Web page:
Using a XDMCP remote Unix desktop session from MobaXterm, I could launch the Tru64 graphical desktop that is an implementation of Common Desktop Environment (CDE) - a collaborative effort of Sun, HP, IBM, DEC, SCO, Fujitsu and Hitachi. Interestingly, CDE is now also available as open-source.

Supratim Sanyal's blog: Tru64 Unix CDE Desktop Environment
Tru64 Unix CDE desktop
Finding DECnet-Plus for Tru64 UNIX V5.0 was a bit tricky, but with the help of a thriving DEC user community, I could install DECnet-Plus (DECnet OSI Phase V) for Tru64 Unix and connect to HECnet. It turns out there was no DECnet Phase IV stack ever released for Tru64 Unix 5.0, so I have to deal with mysterious (to me!) NCL commands instead of the familiar NCP.

A nifty script is included with DECnet for Tru64 that copies over entries in a node database from another DECnet node. It works even if the remote node is running DECnet Phase IV. I copied the HECnet node database from the HECnet node name database information service at MIM:: using:

# /usr/sbin/update_nodes -dlocal 1.13

To configure a public DECnet FAL (File Access Listener) service on Tru64 Unix, I first created a user "decnet" with home directory at /usr/users/decnet and dropped a text file "info.txt" into it. Then, using NCL, I enabled the FAL proxy and assigned the default user "decnet":

ncl> set session control application fal incoming proxy true
ncl> set session control application fal user name decnet

I then tested the Tru64's FAL service from MacOS 9 Pathworks for Macintosh successfully.

Supratim Sanyal's Blog: Tru64 Unix DECnet-Plus Phase V OSI file sharing over DECnet with MacOS 9 on Power Macintosh running Pathworks for Macintosh
Tru64 Unix file sharing over DECnet with MacOS 9 on Power Macintosh

I also tested Tru64's DECnet FAL service from a Windows XP system over DEC Pathworks 32 with success.

Supratim Sanyal's Blog: Decnet-Plus OSI Phase V for Tru64 Unix file sharing over DECnet with Windows XP DEC Pathworks 32
Tru64 Unix file sharing over DECnet with Windows XP

In addition to DECnet Plus OSI for Tru64 Unix, I installed the Advanced Server for Unix kit. This basically added Windows networking with Windows advanced server domain controller functionality to Tru64 Unix. Interestingly, it installed "NetBIOS over DECnet" on the DECnet NIC in addition to NetBIOS/NetBEUI on the TCP/IP NIC.

I configured Tru64 as the secondary domain controller. Sure enough, Tru64 shows up in the list of computers reachable over Windows networking from ENTEE4 which is a Windows NT 4.0 Server with TCP/IP and DECnet protocol support.

Supratim Sanyal's blog: Digital Compaq Tru64 Unix as Windows Network Domain Server LANMAN NetBIOS NetBEUI File and Printer Sharing
Tru64 Unix participating in Windows network as a secondary domain server

The usual DECnet-related commands like dcat, dcp, dlogin, dls etc. on Tru64 perform as expected and are similar to the DECnet commands on Ultrix. They were successful in communicating over DECnet with OpenVMS (VAX and Alpha), RSX-11M-PLUS, Windows NT, Windows XP, Windows for Workgroups 3.11, MacOS 9, Linux and Ultrix VAX nodes in my lab:

$ uname -a
OSF1 tru64.sanyalnet.lan V5.0 910 alpha
$ dls qcocal::info.txt          # OpenVMS VAX 7.3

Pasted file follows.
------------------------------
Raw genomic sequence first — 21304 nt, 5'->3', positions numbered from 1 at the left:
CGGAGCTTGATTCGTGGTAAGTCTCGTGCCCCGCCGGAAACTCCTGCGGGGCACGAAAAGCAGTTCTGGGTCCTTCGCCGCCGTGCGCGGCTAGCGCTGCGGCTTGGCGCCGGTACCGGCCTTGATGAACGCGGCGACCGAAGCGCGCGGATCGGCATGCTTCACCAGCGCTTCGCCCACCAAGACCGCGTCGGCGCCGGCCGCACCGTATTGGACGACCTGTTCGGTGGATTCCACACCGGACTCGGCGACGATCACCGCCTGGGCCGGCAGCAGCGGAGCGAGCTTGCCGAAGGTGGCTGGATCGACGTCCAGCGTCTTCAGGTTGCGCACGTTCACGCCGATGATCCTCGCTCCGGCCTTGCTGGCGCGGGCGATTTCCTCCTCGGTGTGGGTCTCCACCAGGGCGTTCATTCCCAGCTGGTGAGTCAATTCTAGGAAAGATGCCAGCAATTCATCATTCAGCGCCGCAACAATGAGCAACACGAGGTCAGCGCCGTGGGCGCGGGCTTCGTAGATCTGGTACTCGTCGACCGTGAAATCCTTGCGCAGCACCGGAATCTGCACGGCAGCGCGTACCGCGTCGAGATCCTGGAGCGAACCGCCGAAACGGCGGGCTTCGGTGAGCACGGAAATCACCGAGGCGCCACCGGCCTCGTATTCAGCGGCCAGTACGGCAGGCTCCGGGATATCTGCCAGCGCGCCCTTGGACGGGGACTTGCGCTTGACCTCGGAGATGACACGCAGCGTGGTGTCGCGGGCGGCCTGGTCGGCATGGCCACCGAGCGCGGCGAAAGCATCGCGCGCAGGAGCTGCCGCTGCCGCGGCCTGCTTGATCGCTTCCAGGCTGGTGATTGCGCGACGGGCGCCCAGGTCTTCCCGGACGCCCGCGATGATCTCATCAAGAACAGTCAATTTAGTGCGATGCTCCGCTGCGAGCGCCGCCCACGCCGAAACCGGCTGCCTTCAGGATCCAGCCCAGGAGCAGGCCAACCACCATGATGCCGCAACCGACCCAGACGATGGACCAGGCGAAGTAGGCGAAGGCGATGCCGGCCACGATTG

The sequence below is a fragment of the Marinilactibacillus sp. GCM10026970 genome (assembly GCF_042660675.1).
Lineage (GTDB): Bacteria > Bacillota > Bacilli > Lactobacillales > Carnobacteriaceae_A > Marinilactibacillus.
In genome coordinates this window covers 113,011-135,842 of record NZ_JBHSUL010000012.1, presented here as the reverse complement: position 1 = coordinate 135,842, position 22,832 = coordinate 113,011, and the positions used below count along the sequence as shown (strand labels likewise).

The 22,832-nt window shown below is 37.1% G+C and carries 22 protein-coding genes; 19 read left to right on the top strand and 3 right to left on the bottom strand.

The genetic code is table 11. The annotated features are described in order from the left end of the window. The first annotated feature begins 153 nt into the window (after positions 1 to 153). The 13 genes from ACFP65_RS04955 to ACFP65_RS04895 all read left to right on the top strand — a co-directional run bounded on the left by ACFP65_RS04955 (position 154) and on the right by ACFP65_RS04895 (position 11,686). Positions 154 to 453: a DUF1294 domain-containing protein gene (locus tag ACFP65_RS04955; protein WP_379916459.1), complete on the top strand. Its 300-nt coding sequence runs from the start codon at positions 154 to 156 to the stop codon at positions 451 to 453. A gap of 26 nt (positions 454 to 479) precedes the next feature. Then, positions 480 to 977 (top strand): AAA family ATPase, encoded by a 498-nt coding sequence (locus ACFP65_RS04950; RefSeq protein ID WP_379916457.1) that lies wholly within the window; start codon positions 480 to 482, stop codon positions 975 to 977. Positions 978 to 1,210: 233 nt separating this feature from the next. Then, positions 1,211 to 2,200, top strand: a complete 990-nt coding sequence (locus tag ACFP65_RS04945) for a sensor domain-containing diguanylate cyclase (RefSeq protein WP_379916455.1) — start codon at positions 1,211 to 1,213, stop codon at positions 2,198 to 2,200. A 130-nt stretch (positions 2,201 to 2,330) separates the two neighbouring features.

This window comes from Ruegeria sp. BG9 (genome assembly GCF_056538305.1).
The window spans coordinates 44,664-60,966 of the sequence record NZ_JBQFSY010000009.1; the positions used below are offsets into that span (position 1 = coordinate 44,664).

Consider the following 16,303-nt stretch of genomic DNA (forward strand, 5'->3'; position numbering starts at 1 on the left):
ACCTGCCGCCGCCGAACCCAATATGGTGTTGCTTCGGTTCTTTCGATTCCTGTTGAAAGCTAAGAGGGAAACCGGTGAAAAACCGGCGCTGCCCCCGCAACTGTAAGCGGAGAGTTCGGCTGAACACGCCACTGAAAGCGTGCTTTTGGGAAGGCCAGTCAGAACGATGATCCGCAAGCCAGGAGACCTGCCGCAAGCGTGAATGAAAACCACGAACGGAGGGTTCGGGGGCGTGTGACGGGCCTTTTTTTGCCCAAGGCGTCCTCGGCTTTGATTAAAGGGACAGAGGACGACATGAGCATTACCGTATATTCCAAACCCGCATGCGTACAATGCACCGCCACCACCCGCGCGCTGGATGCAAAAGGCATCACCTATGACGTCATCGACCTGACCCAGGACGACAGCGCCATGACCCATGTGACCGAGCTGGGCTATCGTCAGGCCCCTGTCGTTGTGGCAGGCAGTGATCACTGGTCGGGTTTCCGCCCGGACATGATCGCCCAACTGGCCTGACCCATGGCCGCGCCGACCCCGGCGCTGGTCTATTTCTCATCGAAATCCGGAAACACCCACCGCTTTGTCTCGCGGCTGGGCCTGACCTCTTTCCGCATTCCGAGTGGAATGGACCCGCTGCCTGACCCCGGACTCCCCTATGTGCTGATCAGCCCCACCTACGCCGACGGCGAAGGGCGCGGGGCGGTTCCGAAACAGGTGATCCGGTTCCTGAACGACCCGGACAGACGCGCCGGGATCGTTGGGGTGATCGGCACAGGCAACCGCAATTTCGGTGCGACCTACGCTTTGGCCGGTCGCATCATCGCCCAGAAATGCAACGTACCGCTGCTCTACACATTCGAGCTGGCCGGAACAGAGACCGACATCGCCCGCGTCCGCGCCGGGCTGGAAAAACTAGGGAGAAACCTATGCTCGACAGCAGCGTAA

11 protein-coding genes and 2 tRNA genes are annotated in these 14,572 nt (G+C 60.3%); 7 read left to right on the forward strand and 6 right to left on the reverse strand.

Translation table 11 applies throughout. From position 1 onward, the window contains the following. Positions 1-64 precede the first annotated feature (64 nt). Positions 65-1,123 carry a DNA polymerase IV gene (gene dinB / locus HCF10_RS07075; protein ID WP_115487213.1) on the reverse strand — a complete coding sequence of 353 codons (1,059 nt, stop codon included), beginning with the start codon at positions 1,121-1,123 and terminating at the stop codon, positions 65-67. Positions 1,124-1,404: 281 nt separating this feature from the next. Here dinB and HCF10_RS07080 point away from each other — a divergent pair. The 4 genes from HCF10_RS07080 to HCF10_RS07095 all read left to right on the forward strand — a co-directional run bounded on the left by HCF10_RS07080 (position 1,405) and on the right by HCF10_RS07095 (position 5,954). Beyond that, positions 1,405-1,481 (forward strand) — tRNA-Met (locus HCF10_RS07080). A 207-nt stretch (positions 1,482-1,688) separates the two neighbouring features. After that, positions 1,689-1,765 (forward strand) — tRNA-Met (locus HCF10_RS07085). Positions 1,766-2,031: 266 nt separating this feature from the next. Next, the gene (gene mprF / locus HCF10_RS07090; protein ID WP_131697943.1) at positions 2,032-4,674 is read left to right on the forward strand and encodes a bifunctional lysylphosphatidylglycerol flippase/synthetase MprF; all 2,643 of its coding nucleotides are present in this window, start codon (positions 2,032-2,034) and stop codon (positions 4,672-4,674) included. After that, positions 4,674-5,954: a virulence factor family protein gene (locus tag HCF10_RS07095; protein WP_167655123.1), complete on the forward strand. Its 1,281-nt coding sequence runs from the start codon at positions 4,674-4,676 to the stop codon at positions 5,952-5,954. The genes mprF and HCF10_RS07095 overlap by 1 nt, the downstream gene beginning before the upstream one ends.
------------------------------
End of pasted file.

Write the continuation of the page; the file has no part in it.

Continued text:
Directory qcocal::DUA2:[FAL$SERVER]
$ dls juichi::info.txt          # PDP-11/24, RSX-11M-PLUS

Directory juichi::DB:[FALSERVER]
$ dls fedach::info.txt          # Linux Ubuntu 14

Directory fedach::
$ dls ostara::info.txt          # DEC Ultrix 4

Directory ostara::/usr/users/guest/
$ dls wexpee::info.txt          # Windows XP

Directory wexpee::C:\WINDOWS\system32\
$ dls entee4::info.txt          # Windows NT 4.0

Directory entee4::C:\WINNT\system32\
$ dls raptor::info.txt          # OpenVMS Alpha 8.3

Directory raptor::SYS$SPECIFIC:[FAL$SERVER]
$ dls wfw311::info.txt          # Windows for Workgroups 3.11

Directory wfw311::C:[DECNET]

I saved some of the installation sessions in log files for reference.

Tru64 Unix Installation Log

Tru64 Unix DECnet Networking Kit Installation Log

The following log captures installation of DECnet for Tru64 Unix 5.0 and successful login over DECnet to remote HECnet nodes BOPOHA and FRUGAL.

Tru64 Unix Advanced Server for Unix (Windows Network Integration) Kit Installation Log

This log captures installation of the Tru64 Unix Advanced Server for Unix package which allows Tru64 Unix to participate in a Windows network environment for seamless file and printer sharing, using Microsoft's NetBIOS and NetBEUI protocols over DECnet and TCP/IP.

Sunday, March 25, 2018

Stop Cron and Anacron job 'cron.daily' Family of emails

The standard solution to the cron daemon sending emails to root is:

  • For each cron job in crontab (accessed via "crontab -e"), redirect standard output and standard error to a file or to null, for example:
    0 5 * * 1 tar -zcf /var/backups/home.tgz /home >/dev/null 2>&1
  • Add the following to crontab before the cron jobs list:
However, this still leaves Anacron to send emails with subject lines like "Anacron job 'cron.daily' on node foobar" every day, week and month. To get around this, edit /etc/anacrontab using your usual favorite editor and add MAILTO="" before the Anacron jobs list.

Here is an actual complete /etc/anacrontab:

# /etc/anacrontab: configuration file for anacron
# See anacron(8) and anacrontab(5) for details.


# These replace cron's entries
1       5       cron.daily      run-parts --report /etc/cron.daily
7       10      cron.weekly     run-parts --report /etc/cron.weekly
@monthly        15      cron.monthly    run-parts --report /etc/cron.monthly

This works on Ubuntu 14 and Ubuntu 17, and should work on all Anacron-enabled Unix and Linux systems.

Recommended Products from Amazon